Victoria Point shopping complex made to fork out $30,000 to have Energex conduct maintenance work

COUGH UP: A shopping centre will have to cop a $30,000 bill to help Energex upgrade some equipment.

COUGH UP: A shopping centre will have to cop a $30,000 bill to help Energex upgrade some equipment.

VICTORIA Point’s Lakeside Shopping Centre will have to pay almost $30,000 to hire a generator to keep the facility open when Energex works on a transformer on September 26.

Centre managing director Greg Bell said Energex upgraded major transformers about every 10 years and previously had not charged to have a generator in place while this work was done.

The centre had little choice but to hire a generator and staff including security to keep its 50-odd shops open for the day. To make matters worse, a $20,000 non-refundable deposit had to be paid to the hire company.

Mr Bell said Energex accrued about $250,000 a year from centre businesses through that part of power billing put down to system maintenance.

“To have them come back and not want to supply a generator seems rather unacceptable,” he said.

“I’m told Energex supplies a generator to avoid disruptions to residential areas which indicates it does not want to upset the public.”

He said the centre had offered to pay overtime for Energex staff to do the job at night but this had been refused.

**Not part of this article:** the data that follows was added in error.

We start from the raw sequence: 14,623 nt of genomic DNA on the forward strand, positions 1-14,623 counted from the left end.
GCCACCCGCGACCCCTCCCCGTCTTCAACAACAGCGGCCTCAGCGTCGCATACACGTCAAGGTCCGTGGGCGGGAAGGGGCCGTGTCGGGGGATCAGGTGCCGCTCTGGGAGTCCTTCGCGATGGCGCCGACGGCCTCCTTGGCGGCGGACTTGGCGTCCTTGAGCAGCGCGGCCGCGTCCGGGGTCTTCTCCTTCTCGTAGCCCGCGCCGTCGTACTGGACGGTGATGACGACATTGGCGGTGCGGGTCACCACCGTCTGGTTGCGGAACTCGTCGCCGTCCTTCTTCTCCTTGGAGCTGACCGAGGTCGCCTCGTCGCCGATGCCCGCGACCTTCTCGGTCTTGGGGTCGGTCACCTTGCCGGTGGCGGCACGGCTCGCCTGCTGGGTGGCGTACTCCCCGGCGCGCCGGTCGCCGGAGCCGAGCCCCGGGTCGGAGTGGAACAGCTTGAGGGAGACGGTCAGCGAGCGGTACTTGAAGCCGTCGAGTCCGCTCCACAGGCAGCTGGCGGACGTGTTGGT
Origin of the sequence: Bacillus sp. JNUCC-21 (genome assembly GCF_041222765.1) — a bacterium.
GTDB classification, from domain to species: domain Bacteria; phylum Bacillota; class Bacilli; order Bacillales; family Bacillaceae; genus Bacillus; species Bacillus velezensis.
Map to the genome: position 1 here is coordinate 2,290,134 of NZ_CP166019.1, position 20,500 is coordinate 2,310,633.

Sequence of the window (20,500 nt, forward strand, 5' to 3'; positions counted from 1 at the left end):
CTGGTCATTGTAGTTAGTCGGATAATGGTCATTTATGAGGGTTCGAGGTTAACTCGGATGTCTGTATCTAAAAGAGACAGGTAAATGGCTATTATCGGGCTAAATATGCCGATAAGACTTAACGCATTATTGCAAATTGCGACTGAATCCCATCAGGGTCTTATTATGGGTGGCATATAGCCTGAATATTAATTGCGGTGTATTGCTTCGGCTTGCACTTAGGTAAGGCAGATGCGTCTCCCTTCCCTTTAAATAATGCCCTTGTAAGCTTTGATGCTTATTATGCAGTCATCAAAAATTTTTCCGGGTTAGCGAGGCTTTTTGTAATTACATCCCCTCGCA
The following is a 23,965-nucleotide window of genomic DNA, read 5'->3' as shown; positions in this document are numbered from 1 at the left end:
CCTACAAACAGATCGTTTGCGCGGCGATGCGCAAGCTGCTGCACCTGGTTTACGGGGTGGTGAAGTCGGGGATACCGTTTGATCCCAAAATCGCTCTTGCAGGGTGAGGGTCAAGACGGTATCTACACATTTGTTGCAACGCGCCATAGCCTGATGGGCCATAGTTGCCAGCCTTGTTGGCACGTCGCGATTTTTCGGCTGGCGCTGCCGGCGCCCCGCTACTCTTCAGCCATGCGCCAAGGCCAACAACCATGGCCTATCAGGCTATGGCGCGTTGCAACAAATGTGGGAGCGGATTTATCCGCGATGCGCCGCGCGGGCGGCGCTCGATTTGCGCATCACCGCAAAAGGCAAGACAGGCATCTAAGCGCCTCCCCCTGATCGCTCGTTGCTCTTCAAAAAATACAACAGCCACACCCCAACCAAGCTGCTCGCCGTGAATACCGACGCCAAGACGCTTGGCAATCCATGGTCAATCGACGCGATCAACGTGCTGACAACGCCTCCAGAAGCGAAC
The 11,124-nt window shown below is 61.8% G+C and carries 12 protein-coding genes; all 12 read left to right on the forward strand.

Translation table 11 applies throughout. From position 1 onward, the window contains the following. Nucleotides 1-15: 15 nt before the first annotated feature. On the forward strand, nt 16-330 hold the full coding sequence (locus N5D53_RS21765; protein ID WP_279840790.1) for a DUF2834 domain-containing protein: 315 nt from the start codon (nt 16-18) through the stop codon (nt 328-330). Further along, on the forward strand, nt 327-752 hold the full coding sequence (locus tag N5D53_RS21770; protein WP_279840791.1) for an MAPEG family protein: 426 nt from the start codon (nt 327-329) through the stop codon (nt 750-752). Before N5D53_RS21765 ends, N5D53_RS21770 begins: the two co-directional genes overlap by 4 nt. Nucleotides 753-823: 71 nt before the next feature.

An Energex spokesman said the request to do the work between 10pm and 4am impacted on fatigue measures and resource availability.

He said similar shopping complexes had arranged for their own generator to be connected directly to their switchboard in the early morning and taken off later that day.

“The current proposed time for this outage is from 6.30am to 2.30pm, however the restoration time may be much earlier if equipment does not require replacement,” he said.

Redland MP Matt McEachan said he had spoken to some of the centre’s business owners who were annoyed at Energex’s lack of service.

“At this stage it looks like they will have to cop the payment on the chin if there’s not some kind of resolution,” he said.

“But it shouldn’t come to that. A significant part of their electricity bill, I think about 40 per cent, is for routine maintenance.

“It’s wrong that businesses have to pay for a generator or close down for the day.”

Mr McEachan said the bigger picture issue was that the government was gouging profits from generators which was money that should go back into the system for issues like this.

Energex did not respond to questions about gouging or why generators were no longer supplied to customers, when and why the policy was introduced, whether it would review the situation at Victoria Point or if it applied to residential customers.

Mr McEachan said he had asked Acting Energy Minister Steven Miles to intervene but he had not responded.

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